• GE Aviation announced it would be investing $200 million to construct two advanced manufacturing plants to employ 300 highly skilled workers.[16]
  • Remington constructed a $110 million plant that has pledged to add over 2,000 in a decade.[17]
  • Polaris Industries built a 505-acre facility that will have added over 1,170 jobs by 2021. Polaris stated they will be investing over $142 million on the new Huntsville campus.[18]

The Associated General Contractors of America announced in February 2016 that the Huntsville metro was among the fastest-growing in the nation in 2015 with the addition of 1,400 new jobs between December 2014 and December 2015.[19]"We have a great deal to celebrate. In the past five years, this team has created 15,000 new jobs and over $2 billion in capital investment and we are not done yet," Battle clarified in his address.[16]

Restore Our Roads Campaign[edit]

During his second term, Battle, working with the State of Alabama, began the Restore Our Roads campaign and received a $250 million roads package designed to pay for necessary roadwork as well as increase economic development. In order to help fund the development further, a one-cent sales tax increase was proposed by Battle. The City Council unanimously approved the increase and Huntsville saw the $453 million construction project grow to fruition.[16]

Google Fiber[edit]

On February 22, 2016, Battle announced that Google Fiber was coming to Huntsville. "If you're going to have a high-tech community," Battle said, "if you're going to be able to address the new workforce that's out there, you're going to have a lot of people who want to work from home – mothers and fathers with children, biotech people – who are going to need high-speed Internet service."[20] The service, expected to be completed by summer 2017, will be handled through Huntsville Utilities.[21]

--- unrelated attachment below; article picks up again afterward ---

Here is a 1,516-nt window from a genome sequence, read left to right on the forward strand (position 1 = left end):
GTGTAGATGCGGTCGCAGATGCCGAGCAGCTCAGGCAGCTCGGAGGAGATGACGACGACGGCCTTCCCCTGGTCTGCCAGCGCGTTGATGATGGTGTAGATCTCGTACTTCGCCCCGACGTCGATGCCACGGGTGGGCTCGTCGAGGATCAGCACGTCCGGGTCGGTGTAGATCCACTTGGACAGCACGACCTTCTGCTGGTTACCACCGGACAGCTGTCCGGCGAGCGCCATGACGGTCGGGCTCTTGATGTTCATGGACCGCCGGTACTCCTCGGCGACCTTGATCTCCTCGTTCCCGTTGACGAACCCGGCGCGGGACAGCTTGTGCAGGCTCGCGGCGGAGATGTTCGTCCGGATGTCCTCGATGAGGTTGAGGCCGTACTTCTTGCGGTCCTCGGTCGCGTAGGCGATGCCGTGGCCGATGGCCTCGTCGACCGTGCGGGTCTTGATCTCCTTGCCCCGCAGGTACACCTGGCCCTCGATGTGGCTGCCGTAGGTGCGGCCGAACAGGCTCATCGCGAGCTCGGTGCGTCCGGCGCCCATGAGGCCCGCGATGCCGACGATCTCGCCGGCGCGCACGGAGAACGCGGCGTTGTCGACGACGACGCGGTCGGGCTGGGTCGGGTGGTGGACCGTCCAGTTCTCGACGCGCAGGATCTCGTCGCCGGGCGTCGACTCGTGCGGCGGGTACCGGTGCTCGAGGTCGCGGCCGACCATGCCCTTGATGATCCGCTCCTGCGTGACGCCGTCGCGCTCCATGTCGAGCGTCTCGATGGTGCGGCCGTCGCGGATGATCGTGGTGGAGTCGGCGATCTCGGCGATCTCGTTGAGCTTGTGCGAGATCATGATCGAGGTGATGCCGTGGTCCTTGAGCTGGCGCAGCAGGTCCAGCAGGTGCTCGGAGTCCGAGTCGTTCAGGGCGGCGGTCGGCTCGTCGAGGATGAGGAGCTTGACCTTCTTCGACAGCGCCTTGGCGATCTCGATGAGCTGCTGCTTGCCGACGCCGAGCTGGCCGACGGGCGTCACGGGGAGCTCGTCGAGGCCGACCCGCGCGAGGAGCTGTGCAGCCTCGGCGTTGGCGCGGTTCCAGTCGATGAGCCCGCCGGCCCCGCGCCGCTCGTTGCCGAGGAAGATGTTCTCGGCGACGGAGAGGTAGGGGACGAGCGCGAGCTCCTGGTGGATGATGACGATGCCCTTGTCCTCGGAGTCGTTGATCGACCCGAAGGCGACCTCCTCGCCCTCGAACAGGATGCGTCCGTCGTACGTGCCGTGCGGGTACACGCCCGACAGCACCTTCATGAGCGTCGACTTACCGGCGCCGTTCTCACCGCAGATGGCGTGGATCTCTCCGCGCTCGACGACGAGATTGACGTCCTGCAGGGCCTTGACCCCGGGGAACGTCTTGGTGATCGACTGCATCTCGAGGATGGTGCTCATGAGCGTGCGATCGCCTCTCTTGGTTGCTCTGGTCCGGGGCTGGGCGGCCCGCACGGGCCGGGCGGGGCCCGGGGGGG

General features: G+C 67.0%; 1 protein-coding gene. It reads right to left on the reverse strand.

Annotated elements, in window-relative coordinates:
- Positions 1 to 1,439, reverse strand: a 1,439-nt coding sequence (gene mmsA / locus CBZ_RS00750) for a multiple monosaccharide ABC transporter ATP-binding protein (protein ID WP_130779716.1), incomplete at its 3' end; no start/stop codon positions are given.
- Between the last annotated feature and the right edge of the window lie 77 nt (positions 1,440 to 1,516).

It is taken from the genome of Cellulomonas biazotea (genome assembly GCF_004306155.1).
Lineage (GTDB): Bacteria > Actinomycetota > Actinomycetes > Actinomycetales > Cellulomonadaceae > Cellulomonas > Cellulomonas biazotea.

Uber[edit]

Battle saw the need to modernize Huntsville's public transportation by inviting the ride-share service Uber into the city. For a while, there was much back and forth between the company and the city, with General Manager of Regional Expansion Billy Guernier stating that Uber's service was not to be lumped in with standard taxi services and that there was too much red tape.[22] After working with the city government, Battle rewrote the vehicle for hire ordinance that had kept Uber wary of adding Huntsville to its list and saw the successful integration of the service in 2016. Battle was quoted as saying, "Citizens and business travelers enjoy having transportation options," he said Thursday. Ridesharing services such as Uber, Lyft and Sidecar "offer convenient alternatives for people on the go."[23][24]

Achievements and accolades[edit]

AAA Credit Rating for City[edit]

In 2015, the City of Huntsville received a AAA credit rating from S&P and Moody's Investors Service.[25] Huntsville has maintained a AAA rating since Battle first took office in 2008. AAA is the highest possible rating assigned to the bonds of an issuer by credit rating agencies. An issuer that is rated AAA has an exceptional degree of creditworthiness and can easily meet its financial commitments.[26] Less than two percent of 17,205 municipal and county governments across America receive the top rankings. "I am most proud of our City to receive this distinction for three years running," said Battle. "This is no accident. We have worked hard to keep our city government fiscally responsible in a severe economic downturn and still provide the quality level of services our citizens deserve." S&P cited Huntsville's strong financial management practices, strong budgeting, and long-term capital planning in its rationale for the AAA rating. Further, its rating reflected the city's growing economy that, "despite the recession, has continued to expand and is poised for additional growth." The report also acknowledged Huntsville's "extremely strong wealth" in terms of income, diversifying property tax base, military, aerospace and electronic industries and moderate overall debt. In the Moody's report, Huntsville's strengths included its tax base, significant government presence, stable finances, above average wealth, and below average unemployment. The City's unemployment rate is 8.1 percent, the lowest in the state, and one of the lowest in the country.[27]

On May 19, 2016, during a campaign rally at the Huntsville Historic Depot, Battle proudly announced that for the eight straight year under his leadership, the City of Huntsville received yet another AAA credit rating from Moody's Investors Service.[28]

Kiplinger's Best City of 2009[edit]